by Kenneth Corbin

SpaceX urges lawmakers to support broadband satellite plan

May 04, 2017

Elon Musk's space exploration company details plans to launch an ambitious broadband service as lawmakers mull an infrastructure overhaul.

satellite space communication
Credit: Thinkstock

As lawmakers turn their attention to ways to boost the expansion and adoption of high-speed broadband networks, SpaceX is urging them to look to the sky.

A senior official at the company best known for its rocket launches offered a detailed blueprint of SpaceX’s ambitious plan to blanket the sky with more than 4,000 satellites to provide affordable, ubiquitous broadband service with speeds that would rival commercial fiber networks.

“These will provide high-speed, low-latency and affordable broadband to the underserved and unserved populations throughout the United States and abroad,” Patricia Cooper, SpaceX’s vice president of satellite government affairs, told members of the Senate Commerce Committee this week. “This is an ambitious but vital objective.”

Congress eyeing broadband boost

Cooper’s testimony came as lawmakers are contemplating sweeping legislation aimed at boosting the nation’s infrastructure, a bill that would likely include provisions to shore up roads and bridges, but also to spur greater deployment of high-speed broadband networks, particularly to rural and remote areas where rugged terrain and low population densities have kept ISPs away.

At Wednesday’s hearing, witnesses offered suggestions for regulatory relief to help accelerate and ease the burden of new deployments, and recommended that Congress prioritize broadband in areas with no broadband service over underserved areas with limited availability.

[ Related: Google may invest in SpaceX for Internet through satellites ]

But SpaceX is thinking bigger, pitching what it’s calling a satellite constellation of 4,425 densely clustered and intelligent satellites that would connect terminals located on a subscriber’s roof with terrestrial internet service.

“In doing so, we’ll be able to bring services to homes, schools, or businesses with just a rooftop terminal a bit larger than a laptop,” Cooper says. “In short, adding a new user will just require minimal ground infrastructure, helping to address that last mile and alleviating the common terrestrial challenges of siting, digging trenches, laying fiber and dealing with property rights.”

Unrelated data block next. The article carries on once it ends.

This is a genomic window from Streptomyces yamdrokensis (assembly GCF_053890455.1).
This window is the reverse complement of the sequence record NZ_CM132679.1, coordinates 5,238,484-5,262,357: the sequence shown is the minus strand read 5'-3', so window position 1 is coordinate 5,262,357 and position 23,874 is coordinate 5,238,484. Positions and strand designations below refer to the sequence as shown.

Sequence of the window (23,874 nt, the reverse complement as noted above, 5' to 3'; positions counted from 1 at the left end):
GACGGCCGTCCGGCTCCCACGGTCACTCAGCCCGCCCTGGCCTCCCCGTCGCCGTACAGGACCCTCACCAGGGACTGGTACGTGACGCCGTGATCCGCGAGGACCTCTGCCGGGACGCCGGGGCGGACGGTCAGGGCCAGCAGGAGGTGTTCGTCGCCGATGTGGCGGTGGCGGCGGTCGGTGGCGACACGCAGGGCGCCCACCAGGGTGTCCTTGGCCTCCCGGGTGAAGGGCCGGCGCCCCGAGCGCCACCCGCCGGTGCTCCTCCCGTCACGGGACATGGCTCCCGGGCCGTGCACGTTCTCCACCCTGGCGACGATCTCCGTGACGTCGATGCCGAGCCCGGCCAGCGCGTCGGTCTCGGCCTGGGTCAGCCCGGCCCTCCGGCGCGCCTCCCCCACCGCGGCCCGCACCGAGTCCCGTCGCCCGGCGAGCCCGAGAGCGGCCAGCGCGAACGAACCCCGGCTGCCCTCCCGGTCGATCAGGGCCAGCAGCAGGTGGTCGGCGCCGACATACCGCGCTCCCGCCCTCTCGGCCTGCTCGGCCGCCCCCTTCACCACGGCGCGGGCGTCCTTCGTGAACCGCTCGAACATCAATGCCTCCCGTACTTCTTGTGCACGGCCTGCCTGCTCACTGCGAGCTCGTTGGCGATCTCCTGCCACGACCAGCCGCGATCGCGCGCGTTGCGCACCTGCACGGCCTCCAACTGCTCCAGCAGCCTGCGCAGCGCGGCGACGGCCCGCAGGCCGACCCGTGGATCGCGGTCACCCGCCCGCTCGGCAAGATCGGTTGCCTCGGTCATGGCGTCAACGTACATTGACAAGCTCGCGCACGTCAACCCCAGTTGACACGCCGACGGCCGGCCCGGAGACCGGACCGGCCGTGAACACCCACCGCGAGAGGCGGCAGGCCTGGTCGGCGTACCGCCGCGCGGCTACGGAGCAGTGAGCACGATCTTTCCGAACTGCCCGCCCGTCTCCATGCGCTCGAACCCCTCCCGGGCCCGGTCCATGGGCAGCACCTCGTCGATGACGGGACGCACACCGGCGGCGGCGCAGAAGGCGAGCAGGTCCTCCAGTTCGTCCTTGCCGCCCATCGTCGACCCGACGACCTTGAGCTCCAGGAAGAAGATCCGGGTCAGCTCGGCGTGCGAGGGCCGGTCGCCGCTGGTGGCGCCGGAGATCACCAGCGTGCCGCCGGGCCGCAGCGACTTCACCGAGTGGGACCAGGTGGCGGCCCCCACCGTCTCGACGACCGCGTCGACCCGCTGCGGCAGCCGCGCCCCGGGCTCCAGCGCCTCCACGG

How the feds can help

SpaceX is anticipating launching its initial broadband satellite deployment in the next five years, but is also appealing for support from the government with policies that would help make the service that it is envisioning viable.

Regulations governing satellite broadband service at the Federal Communications Commission are in “desperate need of modernization,” Cooper says. She is encouraged that the FCC has undertaken a review of those rules, but is calling on Congress to monitor that process and “press for new rules that encourage innovation and reward spectrum-efficient” satellite technology. SpaceX is also hoping to gain access to more spectrum to build out the capacity of its satellite constellation.

Similarly, SpaceX is looking for an update of the various regulations that govern commercial satellite launches from both the FCC and the Federal Aviation Administration.

[ Related: Apple is reportedly looking to put broadband-beaming satellites into orbit ]

Central to SpaceX’s pitch is the promise that its satellite service will be a viable alternative to fiber-based broadband networks, which has proved challenging for existing satellite providers.

A new kind of satellite broadband

SpaceX is planning to deploy its satellite constellation nearer to the earth than other providers, and is envisioning a broadband service with latency rates less than 35 milliseconds, compared to other satellite services with latency rates in the hundreds of milliseconds.

“We want to bring the satellites closer to earth,” Cooper says. “By bringing them closer to earth, the latency required in the system to get to the satellite and back to the earth is reduced considerably.”

SpaceX is trying to shake off the stigma of slow speeds and unreliable service that has dogged satellite internet service, particularly as Congress mulls legislation that could offer incentives for broadband providers to build out their networks.

“We ask Congress to ensure technology neutrality when assessing broadband infrastructure initiatives, generally,” Cooper says. “In the past satellite was largely overlooked as a technology, even though it offers the widest geographic reach. Given the promise of the next generation of satellite broadband, we urge that satellite be qualified alongside with their analogs with terrestrial and mobile systems in any broadband program.”